January 6, 2017

What's Happening This Week at SpiritualityandPractice.com

Editor's Pick   

By Frederic Brussat 

Frederic has been keeping an informal Commonplace Book -- an annotated personal anthology -- for most of his life. Lately, he has been picking out favorites from his collection which he is eager to share with you! Read about his inspiration in this "welcome" entry of his new blog and take to heart the prayer and practices of his  second entry, " O Mystery, Alive in Me."

The universe got off to an enthusiastic start, according to the first chapter of the book of Genesis. Why not use that model to rouse enthusiasm in your life day by day?  


Renowned folksinger, songwriter, and activist Joan Baez continues to inspire us all with her music and her exemplary dedication to pacifism and social causes. This short biography accompanied by quotes and a video help you celebrate her January 9th birthday and a worthwhile life that calls each of us to our best.


Journey into the Light
A Year-Long Program with Contemplative Outreach       
January 8 - December 31, 2017

According to Fr. Thomas Keating, transcendent light forms the basic energy of everything that exists. Join us for three e-courses and a year of Sunday reflections that bring this teaching right down into your everyday world. Read more and sign up here:
A new e-course by Frank Rogers, Sally Taylor, Ted Falcon, Jamal Rahman, Philip Goldberg, and Thomas Moore        
January 16 - February 23, 2017

If you are looking for an e-course that is substantive and heartfelt, you have come to the right spot. Six presenters take one week each to share the depths of wisdom about compassion practice in their tradition. Read more and sign up here: www.SpiritualityandPractice.com/PracticeofCompassion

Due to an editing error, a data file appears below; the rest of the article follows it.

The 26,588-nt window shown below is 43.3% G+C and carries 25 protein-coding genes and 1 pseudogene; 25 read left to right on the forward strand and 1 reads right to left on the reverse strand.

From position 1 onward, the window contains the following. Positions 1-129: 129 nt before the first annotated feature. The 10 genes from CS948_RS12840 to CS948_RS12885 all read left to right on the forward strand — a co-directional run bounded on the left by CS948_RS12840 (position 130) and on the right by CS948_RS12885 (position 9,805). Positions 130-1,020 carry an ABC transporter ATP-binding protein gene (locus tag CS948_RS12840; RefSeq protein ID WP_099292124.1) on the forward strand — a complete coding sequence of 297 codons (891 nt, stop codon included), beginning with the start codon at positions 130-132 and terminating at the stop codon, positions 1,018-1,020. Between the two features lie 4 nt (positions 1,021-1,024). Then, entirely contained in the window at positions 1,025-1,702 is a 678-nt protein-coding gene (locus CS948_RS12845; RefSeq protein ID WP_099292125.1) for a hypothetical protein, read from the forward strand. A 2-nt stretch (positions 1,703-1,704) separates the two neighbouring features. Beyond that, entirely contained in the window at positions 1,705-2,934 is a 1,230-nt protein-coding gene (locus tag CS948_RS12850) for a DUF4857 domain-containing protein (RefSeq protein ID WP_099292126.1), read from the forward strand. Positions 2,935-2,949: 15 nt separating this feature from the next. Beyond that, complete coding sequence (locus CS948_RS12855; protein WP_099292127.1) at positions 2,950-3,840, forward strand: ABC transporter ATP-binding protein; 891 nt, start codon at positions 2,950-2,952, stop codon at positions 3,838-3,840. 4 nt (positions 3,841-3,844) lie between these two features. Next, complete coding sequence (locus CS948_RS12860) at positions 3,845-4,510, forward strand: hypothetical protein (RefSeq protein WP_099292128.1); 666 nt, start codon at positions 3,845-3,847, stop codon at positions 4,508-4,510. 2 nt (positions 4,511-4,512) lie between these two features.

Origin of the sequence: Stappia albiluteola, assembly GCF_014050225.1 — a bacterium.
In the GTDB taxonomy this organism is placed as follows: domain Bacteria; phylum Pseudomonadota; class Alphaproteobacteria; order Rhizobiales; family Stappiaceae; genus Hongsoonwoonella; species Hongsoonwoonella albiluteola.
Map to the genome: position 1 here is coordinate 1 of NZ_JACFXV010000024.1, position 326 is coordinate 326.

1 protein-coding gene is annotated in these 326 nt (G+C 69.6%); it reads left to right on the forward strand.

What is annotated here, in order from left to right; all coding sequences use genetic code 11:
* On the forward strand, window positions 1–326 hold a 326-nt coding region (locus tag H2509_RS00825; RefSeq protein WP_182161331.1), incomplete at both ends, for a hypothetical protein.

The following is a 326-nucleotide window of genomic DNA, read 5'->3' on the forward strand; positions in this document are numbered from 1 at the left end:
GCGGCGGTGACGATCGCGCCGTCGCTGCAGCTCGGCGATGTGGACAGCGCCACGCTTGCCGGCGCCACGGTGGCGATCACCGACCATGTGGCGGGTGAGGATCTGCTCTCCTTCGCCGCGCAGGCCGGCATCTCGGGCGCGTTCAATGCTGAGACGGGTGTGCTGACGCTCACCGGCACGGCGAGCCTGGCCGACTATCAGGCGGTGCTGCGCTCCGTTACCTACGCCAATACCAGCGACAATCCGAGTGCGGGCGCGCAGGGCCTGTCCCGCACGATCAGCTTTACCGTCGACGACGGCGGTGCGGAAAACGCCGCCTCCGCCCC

A new e-course by Roger Housden (all new poems!)       
January 1 - 31, 2017

No, you haven't missed out! Registration for Roger Housden's new e-course -- every bit as good as the past two years -- is still open. Be inspired by a poem a day throughout January, then bring it into your own life with the help of Roger's commentary, a daily reflection, and a suggested practice. Read more and sign up here:

Directed by Theodore Melfi

Although white men were the face of the early days of the U.S. space program, three African-American women contributed their shining intellectual and leadership gifts even in the the face of blatant prejudice.


There Is No Card for This
By Kelsey Crowe and Emily McDowell

Subtitled "What to Say and Do When Life Is Scary, Awful, and Unfair to People You Love," this creatively designed resource helps you move past just thinking about a suffering person, to actually doing something (even a small thing) if the situation calls for it -- and doing it with confidence instead of fear of what could go wrong. 
Children's Books   

By Claire A. B. Freeland and Jacqueline B. Toner 

Two clinical psychologists -- with more than 30 years each in private practice -- guide children to greater comfort in social settings through specific exercises like identifying how they feel in their body, drawing pictures of times they felt too shy, and naming ways to relax.